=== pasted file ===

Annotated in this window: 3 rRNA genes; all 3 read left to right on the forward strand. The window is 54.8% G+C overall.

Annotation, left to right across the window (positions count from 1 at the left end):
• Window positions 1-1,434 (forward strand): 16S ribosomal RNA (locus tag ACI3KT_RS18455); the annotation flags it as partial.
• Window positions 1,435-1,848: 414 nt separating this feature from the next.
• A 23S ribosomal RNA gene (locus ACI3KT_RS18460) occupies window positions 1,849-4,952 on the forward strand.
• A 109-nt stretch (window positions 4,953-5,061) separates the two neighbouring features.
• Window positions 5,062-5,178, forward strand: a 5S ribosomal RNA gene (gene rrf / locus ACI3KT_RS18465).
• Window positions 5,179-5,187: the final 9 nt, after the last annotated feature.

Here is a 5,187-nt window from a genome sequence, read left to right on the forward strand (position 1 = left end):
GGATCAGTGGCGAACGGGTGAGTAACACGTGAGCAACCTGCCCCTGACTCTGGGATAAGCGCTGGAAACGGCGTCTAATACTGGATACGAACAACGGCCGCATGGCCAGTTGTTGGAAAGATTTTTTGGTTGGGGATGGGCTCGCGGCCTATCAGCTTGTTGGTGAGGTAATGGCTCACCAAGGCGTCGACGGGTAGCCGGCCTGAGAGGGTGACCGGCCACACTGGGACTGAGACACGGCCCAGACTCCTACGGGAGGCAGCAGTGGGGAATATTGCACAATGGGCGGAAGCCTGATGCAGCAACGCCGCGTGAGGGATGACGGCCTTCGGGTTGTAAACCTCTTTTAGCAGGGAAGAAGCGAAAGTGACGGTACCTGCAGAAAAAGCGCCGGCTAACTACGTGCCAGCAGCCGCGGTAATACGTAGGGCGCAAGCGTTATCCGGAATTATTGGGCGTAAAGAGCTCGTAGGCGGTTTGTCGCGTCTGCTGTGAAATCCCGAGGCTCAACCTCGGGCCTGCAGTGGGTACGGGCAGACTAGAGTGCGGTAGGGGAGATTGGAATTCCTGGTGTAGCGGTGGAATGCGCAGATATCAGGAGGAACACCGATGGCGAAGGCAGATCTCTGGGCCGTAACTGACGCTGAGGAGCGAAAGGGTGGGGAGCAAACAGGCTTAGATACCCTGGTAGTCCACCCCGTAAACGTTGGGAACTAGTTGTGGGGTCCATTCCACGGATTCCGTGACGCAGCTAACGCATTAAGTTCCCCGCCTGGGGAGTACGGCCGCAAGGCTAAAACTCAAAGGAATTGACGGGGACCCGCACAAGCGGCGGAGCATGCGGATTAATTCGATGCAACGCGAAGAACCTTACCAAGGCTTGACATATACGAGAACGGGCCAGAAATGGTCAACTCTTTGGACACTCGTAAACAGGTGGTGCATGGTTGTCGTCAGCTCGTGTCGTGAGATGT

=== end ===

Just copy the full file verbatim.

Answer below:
Annotated in this window: 3 rRNA genes; all 3 read left to right on the forward strand. The window is 54.8% G+C overall.

Annotation, left to right across the window (positions count from 1 at the left end):
• Window positions 1-1,434 (forward strand): 16S ribosomal RNA (locus tag ACI3KT_RS18455); the annotation flags it as partial.
• Window positions 1,435-1,848: 414 nt separating this feature from the next.
• A 23S ribosomal RNA gene (locus ACI3KT_RS18460) occupies window positions 1,849-4,952 on the forward strand.
• A 109-nt stretch (window positions 4,953-5,061) separates the two neighbouring features.
• Window positions 5,062-5,178, forward strand: a 5S ribosomal RNA gene (gene rrf / locus ACI3KT_RS18465).
• Window positions 5,179-5,187: the final 9 nt, after the last annotated feature.

Here is a 5,187-nt window from a genome sequence, read left to right on the forward strand (position 1 = left end):
GGATCAGTGGCGAACGGGTGAGTAACACGTGAGCAACCTGCCCCTGACTCTGGGATAAGCGCTGGAAACGGCGTCTAATACTGGATACGAACAACGGCCGCATGGCCAGTTGTTGGAAAGATTTTTTGGTTGGGGATGGGCTCGCGGCCTATCAGCTTGTTGGTGAGGTAATGGCTCACCAAGGCGTCGACGGGTAGCCGGCCTGAGAGGGTGACCGGCCACACTGGGACTGAGACACGGCCCAGACTCCTACGGGAGGCAGCAGTGGGGAATATTGCACAATGGGCGGAAGCCTGATGCAGCAACGCCGCGTGAGGGATGACGGCCTTCGGGTTGTAAACCTCTTTTAGCAGGGAAGAAGCGAAAGTGACGGTACCTGCAGAAAAAGCGCCGGCTAACTACGTGCCAGCAGCCGCGGTAATACGTAGGGCGCAAGCGTTATCCGGAATTATTGGGCGTAAAGAGCTCGTAGGCGGTTTGTCGCGTCTGCTGTGAAATCCCGAGGCTCAACCTCGGGCCTGCAGTGGGTACGGGCAGACTAGAGTGCGGTAGGGGAGATTGGAATTCCTGGTGTAGCGGTGGAATGCGCAGATATCAGGAGGAACACCGATGGCGAAGGCAGATCTCTGGGCCGTAACTGACGCTGAGGAGCGAAAGGGTGGGGAGCAAACAGGCTTAGATACCCTGGTAGTCCACCCCGTAAACGTTGGGAACTAGTTGTGGGGTCCATTCCACGGATTCCGTGACGCAGCTAACGCATTAAGTTCCCCGCCTGGGGAGTACGGCCGCAAGGCTAAAACTCAAAGGAATTGACGGGGACCCGCACAAGCGGCGGAGCATGCGGATTAATTCGATGCAACGCGAAGAACCTTACCAAGGCTTGACATATACGAGAACGGGCCAGAAATGGTCAACTCTTTGGACACTCGTAAACAGGTGGTGCATGGTTGTCGTCAGCTCGTGTCGTGAGATGT